Death is at once a universal and everyday, but also an extraordinary experience in the lives of those affected. Death and
bereavement are thereby intensified at (and frequently contained within) certain sites and regulated spaces, such as the hospital,
the cemetery and the mortuary. However, death also affects and unfolds in many other spaces: the home, public spaces and places
of worship, sites of accident, tragedy and violence. Such spaces, or Deathscapes, are intensely private and personal places,
while often simultaneously being shared, collective, sites of experience and remembrance; each place mediated through the
intersections of emotion, body, belief, culture, society and the state. Bringing together geographers, sociologists, anthropologists,
cultural studies academics and historians among others, this book focuses on the relationships between space/place and death/
bereavement in 'western' societies. Addressing three broad themes: the place of death; the place of final disposition; and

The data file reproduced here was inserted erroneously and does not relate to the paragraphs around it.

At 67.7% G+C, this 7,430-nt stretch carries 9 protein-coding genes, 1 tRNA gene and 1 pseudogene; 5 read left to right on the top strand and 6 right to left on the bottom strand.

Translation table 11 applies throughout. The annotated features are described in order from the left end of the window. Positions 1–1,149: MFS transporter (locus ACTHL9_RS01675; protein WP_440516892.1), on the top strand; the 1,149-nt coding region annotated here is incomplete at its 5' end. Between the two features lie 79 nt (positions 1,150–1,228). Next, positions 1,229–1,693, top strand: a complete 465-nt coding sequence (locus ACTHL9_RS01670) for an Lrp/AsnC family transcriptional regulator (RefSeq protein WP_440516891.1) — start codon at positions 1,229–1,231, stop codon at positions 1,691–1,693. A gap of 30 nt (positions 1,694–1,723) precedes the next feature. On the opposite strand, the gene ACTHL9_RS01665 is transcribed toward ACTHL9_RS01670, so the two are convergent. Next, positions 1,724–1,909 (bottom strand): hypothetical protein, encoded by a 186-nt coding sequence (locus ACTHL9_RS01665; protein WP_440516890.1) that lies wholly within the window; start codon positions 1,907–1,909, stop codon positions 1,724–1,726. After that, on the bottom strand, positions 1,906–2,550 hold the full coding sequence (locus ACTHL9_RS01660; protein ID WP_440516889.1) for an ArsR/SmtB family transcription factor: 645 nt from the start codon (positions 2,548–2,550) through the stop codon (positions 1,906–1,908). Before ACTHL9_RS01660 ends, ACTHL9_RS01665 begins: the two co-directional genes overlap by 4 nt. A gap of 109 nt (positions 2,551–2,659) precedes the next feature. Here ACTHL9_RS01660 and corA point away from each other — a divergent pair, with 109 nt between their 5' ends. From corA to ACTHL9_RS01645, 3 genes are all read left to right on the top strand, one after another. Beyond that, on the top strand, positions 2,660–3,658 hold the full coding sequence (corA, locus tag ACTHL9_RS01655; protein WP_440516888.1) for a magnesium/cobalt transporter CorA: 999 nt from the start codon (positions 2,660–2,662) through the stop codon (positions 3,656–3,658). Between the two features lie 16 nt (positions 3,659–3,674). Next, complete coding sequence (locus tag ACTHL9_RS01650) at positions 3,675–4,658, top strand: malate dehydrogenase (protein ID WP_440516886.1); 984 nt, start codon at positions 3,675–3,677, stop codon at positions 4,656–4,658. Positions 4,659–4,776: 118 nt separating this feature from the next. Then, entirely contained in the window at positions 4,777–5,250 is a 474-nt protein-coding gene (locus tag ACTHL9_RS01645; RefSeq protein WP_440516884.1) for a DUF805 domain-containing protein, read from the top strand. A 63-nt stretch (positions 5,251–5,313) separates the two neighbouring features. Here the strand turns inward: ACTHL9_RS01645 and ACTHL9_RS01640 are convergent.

spaces of remembrance and representation, the chapters reflect a variety of scales ranging from the mapping of bereavement
on the individual or in private domestic space, through to sites of accident, battle, burial, cremation and remembrance in
public space. The book also examines social and cultural changes in death and bereavement practices, including personalisation
and secularisation. Other social trends are addressed by chapters on green and garden burial, negotiating emotion in public/
private space, remembrance of violence and disaster, and virtual space. A meshing of material and 'more-than-representational'
approaches consider the nature, culture, economy and politics of Deathscapes - what are in effect some of the most significant
places in human society.